NOTE TO BLOG VISITORS - I am not currently doing noodle restaurant visit reports, but focusing on diving more deeply into noodle research, so this blog will be updated less frequently. For the latest Asian noodle news, and features from external sources, follow

Wednesday, January 1, 2014

Mohing-ing In The New Year With Mohinga From The Lil Burma Truck


I decided to begin a new noodle year with mohinga, the rice noodle catfish chowder that is the national dish of Burma, from the Lil Burma food truck at the SoMa StrEat Food Park, where people were partying at lunchtime like it was 2014. I'd had mohinga from them before, but for a number of reasons (beyond the fact that it is tasty and good pun material) decided on a repeat.

For one thing, I needed a new picture of it for a blog post later this year surveying the eight versions of mohinga available in San Francisco; my previous sampling from Lil Burma was when they'd first launched their truck and were serving mohinga in a cylindrical clear plastic to-go soup container. They're now using bowl-shaped disposable containers which not only make the soup more photogenic, but also provide a better eating experience.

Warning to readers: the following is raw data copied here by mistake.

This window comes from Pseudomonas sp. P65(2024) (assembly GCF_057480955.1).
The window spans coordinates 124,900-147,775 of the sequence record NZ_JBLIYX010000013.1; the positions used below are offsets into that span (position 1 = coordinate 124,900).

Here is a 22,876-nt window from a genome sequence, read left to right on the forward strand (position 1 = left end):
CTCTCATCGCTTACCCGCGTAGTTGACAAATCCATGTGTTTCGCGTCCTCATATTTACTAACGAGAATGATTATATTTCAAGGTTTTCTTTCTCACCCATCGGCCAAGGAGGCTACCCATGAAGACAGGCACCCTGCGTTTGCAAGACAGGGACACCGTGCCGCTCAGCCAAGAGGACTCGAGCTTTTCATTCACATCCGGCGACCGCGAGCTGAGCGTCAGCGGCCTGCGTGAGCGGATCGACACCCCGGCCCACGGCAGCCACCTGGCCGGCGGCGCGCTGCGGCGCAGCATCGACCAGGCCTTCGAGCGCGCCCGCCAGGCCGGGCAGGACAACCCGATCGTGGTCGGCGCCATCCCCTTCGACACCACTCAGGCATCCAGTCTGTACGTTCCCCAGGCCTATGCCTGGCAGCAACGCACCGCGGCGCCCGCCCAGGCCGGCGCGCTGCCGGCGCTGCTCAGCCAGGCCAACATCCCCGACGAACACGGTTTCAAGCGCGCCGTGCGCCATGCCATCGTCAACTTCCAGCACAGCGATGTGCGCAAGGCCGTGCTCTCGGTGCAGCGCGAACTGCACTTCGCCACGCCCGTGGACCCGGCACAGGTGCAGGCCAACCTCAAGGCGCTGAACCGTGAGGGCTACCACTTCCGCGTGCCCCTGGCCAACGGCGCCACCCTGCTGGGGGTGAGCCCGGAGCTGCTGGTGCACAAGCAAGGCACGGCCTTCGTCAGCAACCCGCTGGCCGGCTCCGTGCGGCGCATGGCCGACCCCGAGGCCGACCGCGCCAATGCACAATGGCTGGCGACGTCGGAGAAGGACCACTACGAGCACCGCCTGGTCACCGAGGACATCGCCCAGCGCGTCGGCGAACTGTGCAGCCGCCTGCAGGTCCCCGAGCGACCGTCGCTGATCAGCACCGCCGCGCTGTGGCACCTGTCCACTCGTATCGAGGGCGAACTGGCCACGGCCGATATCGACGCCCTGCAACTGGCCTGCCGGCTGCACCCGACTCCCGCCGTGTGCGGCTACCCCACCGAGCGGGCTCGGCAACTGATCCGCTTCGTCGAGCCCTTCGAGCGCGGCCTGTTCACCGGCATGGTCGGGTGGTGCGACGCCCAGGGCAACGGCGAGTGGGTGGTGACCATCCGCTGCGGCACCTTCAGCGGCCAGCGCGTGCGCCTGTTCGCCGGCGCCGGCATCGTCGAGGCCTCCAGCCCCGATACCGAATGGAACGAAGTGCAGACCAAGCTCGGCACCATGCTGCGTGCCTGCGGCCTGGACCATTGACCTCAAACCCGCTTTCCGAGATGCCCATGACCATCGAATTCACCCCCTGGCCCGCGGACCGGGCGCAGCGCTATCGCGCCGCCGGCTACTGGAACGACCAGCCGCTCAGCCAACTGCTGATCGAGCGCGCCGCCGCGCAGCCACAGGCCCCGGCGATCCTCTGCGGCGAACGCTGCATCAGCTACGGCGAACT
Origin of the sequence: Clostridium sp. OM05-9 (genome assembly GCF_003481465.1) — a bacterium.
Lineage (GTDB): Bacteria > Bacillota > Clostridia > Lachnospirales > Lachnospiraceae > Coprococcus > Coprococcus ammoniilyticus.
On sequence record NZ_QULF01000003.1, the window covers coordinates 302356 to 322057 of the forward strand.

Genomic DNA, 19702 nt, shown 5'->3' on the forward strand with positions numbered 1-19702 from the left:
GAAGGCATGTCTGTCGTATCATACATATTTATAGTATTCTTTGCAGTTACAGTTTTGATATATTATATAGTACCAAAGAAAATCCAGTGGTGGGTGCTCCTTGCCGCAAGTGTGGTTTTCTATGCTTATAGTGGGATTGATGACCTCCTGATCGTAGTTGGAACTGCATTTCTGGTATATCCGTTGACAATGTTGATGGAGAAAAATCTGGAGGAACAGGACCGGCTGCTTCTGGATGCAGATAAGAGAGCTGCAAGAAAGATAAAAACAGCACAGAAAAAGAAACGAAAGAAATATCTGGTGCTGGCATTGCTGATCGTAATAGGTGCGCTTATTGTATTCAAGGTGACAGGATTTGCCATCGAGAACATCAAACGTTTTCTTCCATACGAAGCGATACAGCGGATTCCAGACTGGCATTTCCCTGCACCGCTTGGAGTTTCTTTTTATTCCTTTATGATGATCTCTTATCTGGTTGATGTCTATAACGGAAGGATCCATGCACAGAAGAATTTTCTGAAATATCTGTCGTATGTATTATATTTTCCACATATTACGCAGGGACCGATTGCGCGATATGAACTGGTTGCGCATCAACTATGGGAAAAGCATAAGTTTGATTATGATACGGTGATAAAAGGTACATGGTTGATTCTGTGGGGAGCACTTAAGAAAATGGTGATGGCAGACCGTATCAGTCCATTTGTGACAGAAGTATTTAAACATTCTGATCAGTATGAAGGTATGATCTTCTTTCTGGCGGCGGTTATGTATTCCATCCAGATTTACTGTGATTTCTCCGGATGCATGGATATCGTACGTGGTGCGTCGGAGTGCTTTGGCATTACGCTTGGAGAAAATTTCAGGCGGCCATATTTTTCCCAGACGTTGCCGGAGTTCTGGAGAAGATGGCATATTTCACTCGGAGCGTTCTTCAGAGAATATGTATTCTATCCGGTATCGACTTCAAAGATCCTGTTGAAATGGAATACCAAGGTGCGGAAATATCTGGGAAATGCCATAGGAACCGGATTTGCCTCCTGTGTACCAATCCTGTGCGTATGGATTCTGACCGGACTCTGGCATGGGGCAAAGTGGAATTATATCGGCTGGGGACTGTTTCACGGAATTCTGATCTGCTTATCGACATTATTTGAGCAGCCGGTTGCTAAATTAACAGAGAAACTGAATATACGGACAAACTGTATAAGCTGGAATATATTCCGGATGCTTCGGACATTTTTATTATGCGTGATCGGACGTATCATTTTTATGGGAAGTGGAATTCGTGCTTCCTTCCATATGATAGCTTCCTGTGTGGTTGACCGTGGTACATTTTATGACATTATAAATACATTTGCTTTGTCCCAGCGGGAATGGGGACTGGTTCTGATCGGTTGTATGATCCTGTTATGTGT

Secondly, it seemed appropriate to toast the New Year with something Burmese because 2014 may prove to be the year of the Burmese noodle for me. After chasing down four more bowls of local moginga soups, I plan to do a similar overview of eight versions of Burmese ohn no khao swe (coconut curry chicken noodle soup) available in San Francisco, and also sneak across the culinary border to Thai restaurants serving the Burmese-inspired but Thai khao soi. 


Finally, I was there to celebrate Thomas and Lewis Eng's achieving permanent residence status -- for their food truck, that is. As of January 1, Lil Burma has become an "anchor" tenant of the street food park, parked there permanently and available for lunch and dinner 7 days a week. Thomas and Lewis intend to take advantage of this stability to begin rotating new specials in and out of the menu. They are promising Burmese biryanis, samusas, and new salads (including, if I can lean on them hard enough, a yellow tofu salad).

But I'll never stray too far from their hearty mohinga.

Where slurped: SoMa StrEat Food Park (Lil Burma's new permanent home), 428-11th Street.

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